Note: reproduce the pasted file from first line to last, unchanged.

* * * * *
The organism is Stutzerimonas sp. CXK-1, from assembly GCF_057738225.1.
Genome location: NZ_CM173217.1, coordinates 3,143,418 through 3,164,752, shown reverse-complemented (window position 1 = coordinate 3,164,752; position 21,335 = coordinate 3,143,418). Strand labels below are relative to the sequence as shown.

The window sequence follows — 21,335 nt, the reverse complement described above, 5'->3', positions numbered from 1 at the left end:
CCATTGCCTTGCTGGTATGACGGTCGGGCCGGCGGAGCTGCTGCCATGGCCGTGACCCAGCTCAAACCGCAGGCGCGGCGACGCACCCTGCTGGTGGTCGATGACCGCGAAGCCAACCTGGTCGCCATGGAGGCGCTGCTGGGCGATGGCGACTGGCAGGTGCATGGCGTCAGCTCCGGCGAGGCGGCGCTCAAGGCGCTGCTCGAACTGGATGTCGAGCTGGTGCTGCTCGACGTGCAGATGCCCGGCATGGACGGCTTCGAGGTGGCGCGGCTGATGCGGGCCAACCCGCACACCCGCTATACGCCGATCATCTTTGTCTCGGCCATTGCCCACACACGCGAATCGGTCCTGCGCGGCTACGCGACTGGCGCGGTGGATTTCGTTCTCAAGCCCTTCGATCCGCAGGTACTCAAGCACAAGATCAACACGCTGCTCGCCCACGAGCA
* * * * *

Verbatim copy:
The organism is Stutzerimonas sp. CXK-1, from assembly GCF_057738225.1.
Genome location: NZ_CM173217.1, coordinates 3,143,418 through 3,164,752, shown reverse-complemented (window position 1 = coordinate 3,164,752; position 21,335 = coordinate 3,143,418). Strand labels below are relative to the sequence as shown.

The window sequence follows — 21,335 nt, the reverse complement described above, 5'->3', positions numbered from 1 at the left end:
CCATTGCCTTGCTGGTATGACGGTCGGGCCGGCGGAGCTGCTGCCATGGCCGTGACCCAGCTCAAACCGCAGGCGCGGCGACGCACCCTGCTGGTGGTCGATGACCGCGAAGCCAACCTGGTCGCCATGGAGGCGCTGCTGGGCGATGGCGACTGGCAGGTGCATGGCGTCAGCTCCGGCGAGGCGGCGCTCAAGGCGCTGCTCGAACTGGATGTCGAGCTGGTGCTGCTCGACGTGCAGATGCCCGGCATGGACGGCTTCGAGGTGGCGCGGCTGATGCGGGCCAACCCGCACACCCGCTATACGCCGATCATCTTTGTCTCGGCCATTGCCCACACACGCGAATCGGTCCTGCGCGGCTACGCGACTGGCGCGGTGGATTTCGTTCTCAAGCCCTTCGATCCGCAGGTACTCAAGCACAAGATCAACACGCTGCTCGCCCACGAGCA